HAPPINESS UNBLOCKS ART
From Chris Wayan's journal, 1997/7/7
Elizabeth Feuer's book Paper Doll is about a gifted girl named Les whose legs were paralyzed in a car crash when she was little. Now she's a teenage violin prodigy--the family star. Her big brother, on the other leg, is the designated family fuckup. He warns her she pays a price for stardom too: a sexless, funless, regulated life. She genuinely loves music and disbelieves him at first.
But when she finally meets a boy, and slacks off a hair on music, Dad forbids her to date till she knuckles down and practices! "After all, he doesn't care about you--he just figures you're an easy target, desperate, because of your legs." Oh, hey, thanks for the vote of confidence, Dad!
Les starts to realize how her life is constrained by her mom's coddling and dad's highly conditional love. So she goes on a music strike. They bargain, but her musical gift won't be bought and sold, and it leaves her. Her dad assumes it's willful, to spite him, but the truth is, Les is facing an artistic block.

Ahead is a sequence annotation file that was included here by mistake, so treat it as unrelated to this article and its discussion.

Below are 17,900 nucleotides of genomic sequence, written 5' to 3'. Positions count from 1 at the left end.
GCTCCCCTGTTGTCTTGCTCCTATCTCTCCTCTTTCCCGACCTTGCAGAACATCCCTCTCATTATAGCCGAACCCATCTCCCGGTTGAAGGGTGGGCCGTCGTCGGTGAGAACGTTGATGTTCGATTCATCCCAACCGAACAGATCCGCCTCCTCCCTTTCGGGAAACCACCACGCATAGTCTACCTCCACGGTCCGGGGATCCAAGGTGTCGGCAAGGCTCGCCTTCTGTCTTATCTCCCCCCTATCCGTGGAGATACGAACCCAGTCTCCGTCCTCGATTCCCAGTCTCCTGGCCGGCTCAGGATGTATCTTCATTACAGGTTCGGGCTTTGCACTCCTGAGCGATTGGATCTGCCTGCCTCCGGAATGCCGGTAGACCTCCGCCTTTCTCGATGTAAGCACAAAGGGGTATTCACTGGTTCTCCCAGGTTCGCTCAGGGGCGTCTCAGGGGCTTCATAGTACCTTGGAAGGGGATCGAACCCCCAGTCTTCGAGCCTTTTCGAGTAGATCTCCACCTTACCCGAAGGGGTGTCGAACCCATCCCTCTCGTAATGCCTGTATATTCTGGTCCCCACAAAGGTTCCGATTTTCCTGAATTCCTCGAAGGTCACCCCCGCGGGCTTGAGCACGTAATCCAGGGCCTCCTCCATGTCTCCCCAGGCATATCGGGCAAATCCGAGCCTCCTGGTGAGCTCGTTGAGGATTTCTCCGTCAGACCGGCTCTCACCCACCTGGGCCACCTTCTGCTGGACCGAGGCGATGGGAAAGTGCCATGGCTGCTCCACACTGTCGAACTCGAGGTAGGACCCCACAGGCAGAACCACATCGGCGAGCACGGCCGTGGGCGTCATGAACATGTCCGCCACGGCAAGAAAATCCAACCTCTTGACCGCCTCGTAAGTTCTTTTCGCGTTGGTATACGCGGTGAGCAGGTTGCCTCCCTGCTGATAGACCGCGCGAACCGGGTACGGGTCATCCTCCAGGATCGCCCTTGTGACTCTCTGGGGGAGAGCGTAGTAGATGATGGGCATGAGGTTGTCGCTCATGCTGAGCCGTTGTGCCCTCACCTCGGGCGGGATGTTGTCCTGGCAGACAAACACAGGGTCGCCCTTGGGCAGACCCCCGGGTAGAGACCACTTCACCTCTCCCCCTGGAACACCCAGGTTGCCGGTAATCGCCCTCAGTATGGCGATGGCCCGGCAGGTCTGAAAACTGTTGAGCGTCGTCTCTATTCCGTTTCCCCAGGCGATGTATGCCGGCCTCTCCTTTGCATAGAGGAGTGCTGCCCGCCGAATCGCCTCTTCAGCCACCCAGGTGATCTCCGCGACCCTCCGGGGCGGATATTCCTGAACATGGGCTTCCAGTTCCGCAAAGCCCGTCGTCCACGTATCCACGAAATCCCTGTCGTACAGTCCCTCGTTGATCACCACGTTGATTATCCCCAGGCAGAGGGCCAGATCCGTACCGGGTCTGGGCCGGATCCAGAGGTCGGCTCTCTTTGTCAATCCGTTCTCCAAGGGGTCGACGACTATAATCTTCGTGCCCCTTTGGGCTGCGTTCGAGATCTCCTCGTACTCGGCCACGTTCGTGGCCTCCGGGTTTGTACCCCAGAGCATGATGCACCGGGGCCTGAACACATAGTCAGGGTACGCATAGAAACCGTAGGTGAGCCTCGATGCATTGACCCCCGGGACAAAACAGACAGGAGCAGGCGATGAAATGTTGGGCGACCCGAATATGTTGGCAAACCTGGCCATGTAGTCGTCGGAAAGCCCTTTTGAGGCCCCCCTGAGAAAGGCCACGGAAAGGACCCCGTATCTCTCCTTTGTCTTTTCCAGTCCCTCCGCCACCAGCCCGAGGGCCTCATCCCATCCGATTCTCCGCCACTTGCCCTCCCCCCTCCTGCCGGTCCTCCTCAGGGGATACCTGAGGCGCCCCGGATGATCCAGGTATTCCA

She only gets art back when she starts living in the moment, embracing pleasure, risking hurt. Makes love with her boyfriend--and sex unblocks art. Well, no, it's broader than that.
Happiness unblocks art.
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